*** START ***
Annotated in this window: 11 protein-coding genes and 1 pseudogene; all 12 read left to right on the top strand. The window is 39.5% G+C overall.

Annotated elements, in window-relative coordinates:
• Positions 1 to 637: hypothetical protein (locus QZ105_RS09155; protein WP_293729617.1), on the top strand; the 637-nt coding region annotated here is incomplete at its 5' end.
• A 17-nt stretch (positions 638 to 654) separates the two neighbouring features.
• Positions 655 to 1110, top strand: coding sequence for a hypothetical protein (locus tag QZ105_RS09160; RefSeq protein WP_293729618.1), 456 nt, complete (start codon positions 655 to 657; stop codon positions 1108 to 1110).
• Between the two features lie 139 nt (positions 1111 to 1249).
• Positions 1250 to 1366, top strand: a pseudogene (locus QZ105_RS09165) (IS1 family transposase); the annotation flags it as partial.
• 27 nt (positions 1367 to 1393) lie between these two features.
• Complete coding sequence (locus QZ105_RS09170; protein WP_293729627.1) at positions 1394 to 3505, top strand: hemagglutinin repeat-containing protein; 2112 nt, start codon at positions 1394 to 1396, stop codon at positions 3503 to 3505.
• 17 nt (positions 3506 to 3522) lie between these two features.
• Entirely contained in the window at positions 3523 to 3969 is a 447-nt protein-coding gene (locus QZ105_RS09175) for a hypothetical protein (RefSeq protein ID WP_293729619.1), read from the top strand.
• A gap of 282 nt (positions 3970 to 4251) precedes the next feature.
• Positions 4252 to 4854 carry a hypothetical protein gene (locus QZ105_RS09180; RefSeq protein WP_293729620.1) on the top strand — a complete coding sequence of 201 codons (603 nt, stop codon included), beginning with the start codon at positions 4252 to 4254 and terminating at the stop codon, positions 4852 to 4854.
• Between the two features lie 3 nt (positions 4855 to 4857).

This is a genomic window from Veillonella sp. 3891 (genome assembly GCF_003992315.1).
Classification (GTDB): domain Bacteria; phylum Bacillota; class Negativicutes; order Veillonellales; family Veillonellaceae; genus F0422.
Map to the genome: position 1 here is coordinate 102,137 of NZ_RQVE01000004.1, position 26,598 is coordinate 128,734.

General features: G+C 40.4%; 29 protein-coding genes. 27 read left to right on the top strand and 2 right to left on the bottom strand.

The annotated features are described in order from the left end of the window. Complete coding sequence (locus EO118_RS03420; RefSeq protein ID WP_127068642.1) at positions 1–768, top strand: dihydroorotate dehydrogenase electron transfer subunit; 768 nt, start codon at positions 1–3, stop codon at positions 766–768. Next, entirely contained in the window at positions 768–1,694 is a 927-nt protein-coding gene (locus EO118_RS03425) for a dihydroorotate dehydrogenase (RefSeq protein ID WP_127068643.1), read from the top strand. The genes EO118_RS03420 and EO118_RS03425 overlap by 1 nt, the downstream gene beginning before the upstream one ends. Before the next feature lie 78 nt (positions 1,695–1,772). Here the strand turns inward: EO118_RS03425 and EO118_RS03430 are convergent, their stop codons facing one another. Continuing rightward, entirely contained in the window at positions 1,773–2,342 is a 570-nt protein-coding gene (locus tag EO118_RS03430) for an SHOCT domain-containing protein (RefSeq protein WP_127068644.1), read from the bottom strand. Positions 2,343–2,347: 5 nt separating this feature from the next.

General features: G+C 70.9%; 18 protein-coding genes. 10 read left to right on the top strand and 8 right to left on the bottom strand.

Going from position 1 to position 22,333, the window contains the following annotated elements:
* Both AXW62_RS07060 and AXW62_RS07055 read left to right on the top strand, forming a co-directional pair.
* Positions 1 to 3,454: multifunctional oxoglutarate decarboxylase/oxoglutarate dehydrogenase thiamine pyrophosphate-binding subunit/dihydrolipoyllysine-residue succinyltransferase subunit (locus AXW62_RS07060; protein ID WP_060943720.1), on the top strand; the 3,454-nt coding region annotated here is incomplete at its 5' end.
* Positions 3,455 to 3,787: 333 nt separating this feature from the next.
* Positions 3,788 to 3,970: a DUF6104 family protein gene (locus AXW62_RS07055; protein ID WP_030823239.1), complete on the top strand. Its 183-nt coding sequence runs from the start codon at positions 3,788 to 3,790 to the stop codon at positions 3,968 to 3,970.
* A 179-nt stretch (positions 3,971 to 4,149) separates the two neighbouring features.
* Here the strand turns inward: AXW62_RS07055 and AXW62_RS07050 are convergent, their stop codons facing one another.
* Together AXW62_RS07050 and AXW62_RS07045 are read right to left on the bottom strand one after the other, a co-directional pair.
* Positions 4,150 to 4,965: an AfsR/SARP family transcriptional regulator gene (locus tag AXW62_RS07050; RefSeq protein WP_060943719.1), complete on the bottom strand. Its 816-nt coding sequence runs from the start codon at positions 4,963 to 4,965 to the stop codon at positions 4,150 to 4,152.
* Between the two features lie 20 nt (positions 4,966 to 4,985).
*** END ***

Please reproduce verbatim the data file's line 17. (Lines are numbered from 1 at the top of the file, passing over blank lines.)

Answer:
Map to the genome: position 1 here is coordinate 102,137 of NZ_RQVE01000004.1, position 26,598 is coordinate 128,734.